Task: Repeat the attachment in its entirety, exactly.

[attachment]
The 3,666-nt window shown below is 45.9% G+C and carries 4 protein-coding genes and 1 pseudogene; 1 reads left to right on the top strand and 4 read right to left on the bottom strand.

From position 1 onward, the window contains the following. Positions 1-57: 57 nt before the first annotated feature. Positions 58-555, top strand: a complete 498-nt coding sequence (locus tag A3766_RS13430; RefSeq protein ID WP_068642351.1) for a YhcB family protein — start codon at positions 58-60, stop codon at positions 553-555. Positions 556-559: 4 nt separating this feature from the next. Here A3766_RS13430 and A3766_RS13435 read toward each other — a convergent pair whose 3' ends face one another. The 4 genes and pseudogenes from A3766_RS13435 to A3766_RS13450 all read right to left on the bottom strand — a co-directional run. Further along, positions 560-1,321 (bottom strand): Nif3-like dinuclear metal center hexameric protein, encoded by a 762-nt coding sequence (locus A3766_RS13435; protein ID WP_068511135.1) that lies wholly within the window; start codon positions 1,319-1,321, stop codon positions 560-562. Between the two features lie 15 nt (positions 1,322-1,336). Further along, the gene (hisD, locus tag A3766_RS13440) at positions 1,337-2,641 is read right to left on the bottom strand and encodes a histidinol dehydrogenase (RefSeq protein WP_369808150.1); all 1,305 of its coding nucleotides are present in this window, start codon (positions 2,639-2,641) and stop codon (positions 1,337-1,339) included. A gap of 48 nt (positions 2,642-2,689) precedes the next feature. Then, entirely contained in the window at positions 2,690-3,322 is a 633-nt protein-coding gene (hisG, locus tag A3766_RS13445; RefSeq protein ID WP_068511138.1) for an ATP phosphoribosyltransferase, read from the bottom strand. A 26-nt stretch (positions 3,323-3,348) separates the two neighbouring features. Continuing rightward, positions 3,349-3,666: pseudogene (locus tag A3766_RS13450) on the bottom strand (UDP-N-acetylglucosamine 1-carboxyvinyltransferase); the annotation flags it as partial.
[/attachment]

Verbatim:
The 3,666-nt window shown below is 45.9% G+C and carries 4 protein-coding genes and 1 pseudogene; 1 reads left to right on the top strand and 4 read right to left on the bottom strand.

From position 1 onward, the window contains the following. Positions 1-57: 57 nt before the first annotated feature. Positions 58-555, top strand: a complete 498-nt coding sequence (locus tag A3766_RS13430; RefSeq protein ID WP_068642351.1) for a YhcB family protein — start codon at positions 58-60, stop codon at positions 553-555. Positions 556-559: 4 nt separating this feature from the next. Here A3766_RS13430 and A3766_RS13435 read toward each other — a convergent pair whose 3' ends face one another. The 4 genes and pseudogenes from A3766_RS13435 to A3766_RS13450 all read right to left on the bottom strand — a co-directional run. Further along, positions 560-1,321 (bottom strand): Nif3-like dinuclear metal center hexameric protein, encoded by a 762-nt coding sequence (locus A3766_RS13435; protein ID WP_068511135.1) that lies wholly within the window; start codon positions 1,319-1,321, stop codon positions 560-562. Between the two features lie 15 nt (positions 1,322-1,336). Further along, the gene (hisD, locus tag A3766_RS13440) at positions 1,337-2,641 is read right to left on the bottom strand and encodes a histidinol dehydrogenase (RefSeq protein WP_369808150.1); all 1,305 of its coding nucleotides are present in this window, start codon (positions 2,639-2,641) and stop codon (positions 1,337-1,339) included. A gap of 48 nt (positions 2,642-2,689) precedes the next feature. Then, entirely contained in the window at positions 2,690-3,322 is a 633-nt protein-coding gene (hisG, locus tag A3766_RS13445; RefSeq protein ID WP_068511138.1) for an ATP phosphoribosyltransferase, read from the bottom strand. A 26-nt stretch (positions 3,323-3,348) separates the two neighbouring features. Continuing rightward, positions 3,349-3,666: pseudogene (locus tag A3766_RS13450) on the bottom strand (UDP-N-acetylglucosamine 1-carboxyvinyltransferase); the annotation flags it as partial.